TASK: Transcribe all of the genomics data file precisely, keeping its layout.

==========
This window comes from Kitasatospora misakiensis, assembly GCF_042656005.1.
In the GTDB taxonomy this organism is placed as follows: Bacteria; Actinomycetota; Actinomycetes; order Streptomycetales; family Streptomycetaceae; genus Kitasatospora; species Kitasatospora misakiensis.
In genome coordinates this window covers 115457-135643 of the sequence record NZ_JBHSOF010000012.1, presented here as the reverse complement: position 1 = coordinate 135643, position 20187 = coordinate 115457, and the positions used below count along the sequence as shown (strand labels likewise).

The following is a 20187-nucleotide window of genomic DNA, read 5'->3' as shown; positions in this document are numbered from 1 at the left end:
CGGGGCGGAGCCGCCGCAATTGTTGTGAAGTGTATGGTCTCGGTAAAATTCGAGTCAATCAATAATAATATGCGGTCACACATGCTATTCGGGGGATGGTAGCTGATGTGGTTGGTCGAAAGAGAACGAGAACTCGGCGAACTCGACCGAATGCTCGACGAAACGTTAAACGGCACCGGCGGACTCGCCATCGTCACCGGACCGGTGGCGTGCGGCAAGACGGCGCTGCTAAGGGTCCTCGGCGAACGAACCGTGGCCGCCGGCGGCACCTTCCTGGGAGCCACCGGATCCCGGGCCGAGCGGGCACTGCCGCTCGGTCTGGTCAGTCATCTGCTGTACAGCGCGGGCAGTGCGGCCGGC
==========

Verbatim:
This window comes from Kitasatospora misakiensis, assembly GCF_042656005.1.
In the GTDB taxonomy this organism is placed as follows: Bacteria; Actinomycetota; Actinomycetes; order Streptomycetales; family Streptomycetaceae; genus Kitasatospora; species Kitasatospora misakiensis.
In genome coordinates this window covers 115457-135643 of the sequence record NZ_JBHSOF010000012.1, presented here as the reverse complement: position 1 = coordinate 135643, position 20187 = coordinate 115457, and the positions used below count along the sequence as shown (strand labels likewise).

The following is a 20187-nucleotide window of genomic DNA, read 5'->3' as shown; positions in this document are numbered from 1 at the left end:
CGGGGCGGAGCCGCCGCAATTGTTGTGAAGTGTATGGTCTCGGTAAAATTCGAGTCAATCAATAATAATATGCGGTCACACATGCTATTCGGGGGATGGTAGCTGATGTGGTTGGTCGAAAGAGAACGAGAACTCGGCGAACTCGACCGAATGCTCGACGAAACGTTAAACGGCACCGGCGGACTCGCCATCGTCACCGGACCGGTGGCGTGCGGCAAGACGGCGCTGCTAAGGGTCCTCGGCGAACGAACCGTGGCCGCCGGCGGCACCTTCCTGGGAGCCACCGGATCCCGGGCCGAGCGGGCACTGCCGCTCGGTCTGGTCAGTCATCTGCTGTACAGCGCGGGCAGTGCGGCCGGC